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Maumee Probate Litigation Blog

A lack of capacity can invalidate a will or contract

You loved your parents very much, and when they passed away, you knew you'd be left with many of the assets they owned. What happened next was nothing you could have ever expected. Instead of receiving information about assets that would be distributed to you, you found that many of the assets were being given to the family's newest friend.

That friend was not someone you were comfortable with, and he got a little too close to your parents for comfort. You felt like there was something off with him, and now you think that he manipulated your parents into changing the will and estate plan. Due to undue influence and the fact that your parents struggled with dementia and the inability to make sound decisions, you want to challenge the changes to the estate. Can you?

How can you invalidate a will?

There are a number of circumstances under which you might want to challenge a will. While the majority of wills go through probate with no issues at all, there are times when family members and beneficiaries may have concerns about the decedent's will.

Since the will is designed to speak for a person who is no longer living, it's vital that it's upheld as it was intended. However, if a person was manipulated, threatened or otherwise forced to write or alter their will, there could be a reason to challenge it.

3 red flags that undue influence changed a will

Wills are there to protect a person's assets as well as to provide for heirs and beneficiaries. For many, the will gives them a chance to give orders and requests for the time following death.

Unfortunately, this legal document could be influenced by someone outside the family or intended heirs, causing trouble upon the elder's death. Here are three red flags to look for.

Do you understand testamentary capacity?

Challenging a will is easier said than done, as you need to have a reason to move forward with the process. In other words, people can't contest a will because they feel like they didn't receive what they deserve.

There are many grounds for contesting a will, with testamentary capacity often at the top of the list.

What might make a will challengeable?

When a person dies with a will, it generally controls the distribution of their estate. However, it only does this if it is valid. There are a variety of things that could potentially invalidate a will or some of its provisions. When these factors are present, they can be grounds for challenging a will. Will challenges, and how they are resolved, can have major impacts for families and other beneficiaries.

Contesting estate administration over breach of fiduciary duty

When a loved one passes away, the last thing you want to do is mire the estate in court without good reason. In fact, many people may overlook inappropriate or questionable behavior by an executor or trustee in good faith, assuming that person is simply doing the best he or she can for the situation.

Sometimes, however, serious mistakes, oversights or attempts to profit from the estate could necessitate bringing a challenge. In many respects, the estate plan, trust or last will is the final legacy of your loved one. He or she went through the effort to create the plan in the belief that those wishes would be accurately and carefully executed. Incompetence or greed should not diminish the legacy of someone you love.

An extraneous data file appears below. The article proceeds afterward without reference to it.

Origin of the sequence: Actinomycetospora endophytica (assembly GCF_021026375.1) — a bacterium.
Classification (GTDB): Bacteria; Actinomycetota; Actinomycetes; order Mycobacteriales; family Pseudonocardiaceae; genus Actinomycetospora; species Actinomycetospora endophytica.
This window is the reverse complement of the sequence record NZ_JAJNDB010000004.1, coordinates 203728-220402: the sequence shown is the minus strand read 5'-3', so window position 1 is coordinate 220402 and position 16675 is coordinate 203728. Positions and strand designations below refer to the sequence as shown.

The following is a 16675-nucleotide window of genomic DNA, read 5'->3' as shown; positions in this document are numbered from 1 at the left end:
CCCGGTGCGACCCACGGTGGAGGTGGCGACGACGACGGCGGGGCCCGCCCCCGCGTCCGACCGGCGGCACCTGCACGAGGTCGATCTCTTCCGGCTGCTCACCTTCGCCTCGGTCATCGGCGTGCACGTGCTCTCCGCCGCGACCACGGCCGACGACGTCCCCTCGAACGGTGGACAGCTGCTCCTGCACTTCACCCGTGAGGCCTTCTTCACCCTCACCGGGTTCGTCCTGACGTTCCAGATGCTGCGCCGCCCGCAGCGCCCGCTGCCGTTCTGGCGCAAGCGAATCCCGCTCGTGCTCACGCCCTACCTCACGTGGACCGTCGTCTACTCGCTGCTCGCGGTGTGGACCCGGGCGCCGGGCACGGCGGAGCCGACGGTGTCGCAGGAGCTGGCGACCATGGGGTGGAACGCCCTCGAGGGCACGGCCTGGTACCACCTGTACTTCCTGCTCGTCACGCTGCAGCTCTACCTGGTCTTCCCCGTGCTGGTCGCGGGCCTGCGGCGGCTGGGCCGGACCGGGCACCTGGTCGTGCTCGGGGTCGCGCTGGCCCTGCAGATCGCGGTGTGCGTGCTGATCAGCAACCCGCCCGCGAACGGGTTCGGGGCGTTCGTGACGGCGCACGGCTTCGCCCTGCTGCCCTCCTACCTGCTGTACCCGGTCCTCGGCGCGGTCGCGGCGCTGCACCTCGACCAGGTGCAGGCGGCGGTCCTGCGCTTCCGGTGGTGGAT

3 reasons to remove a trustee from a trust

The role of trustee comes with some very serious responsibilities. For example, if you are the beneficiary of a trust, you will expect the trustee to make financial decisions for the trust that are in the best interests of you and any other beneficiaries. Because of this high level of trust that beneficiaries must have in trustees, the law holds trustees to a very high standard.

In general, there are several people that have the power to remove a trustee who is not adequately performing his or her duties. This usually includes the beneficiaries, the court and any other individuals that the trust documents grant this power to. There are several reasons why you should remove a trustee.

Not just anyone can challenge a will

Challenging a will is necessary when you have a valid reason to believe that the will isn't correct. A previous blog post discussed some of the reasons why a person might challenge a will. On top of having a valid reason, you must have a status that allows you to challenge.

There are a few different points that you must consider when you are determining if you can challenge a will.

The probate process without a will

While most people understand the importance of creating an estate plan, not everyone goes through this process. For this reason, it's possible that people could pass on before they create wills.

When a person passes on without a will (intestate), property is distributed based on the state's intestate succession laws.

Determining lack of capacity when disputing a will

When there is a dispute over a person's will, one of the questions may be if he or she had the capacity to make decisions or changes to that document. It's not always easy to challenge a will, but if a person can prove that a lack of capacity played a role in a person's decision making before death, then he or she could have a solid case in court.

When determining if a loved one lacked capacity, it's vital to look into medical records. Typically, functional assessments look into a patient's needs along with his or her physical and mental health. As people age, it's common to see them struggle with Alzheimer's disease or other forms of dementia.

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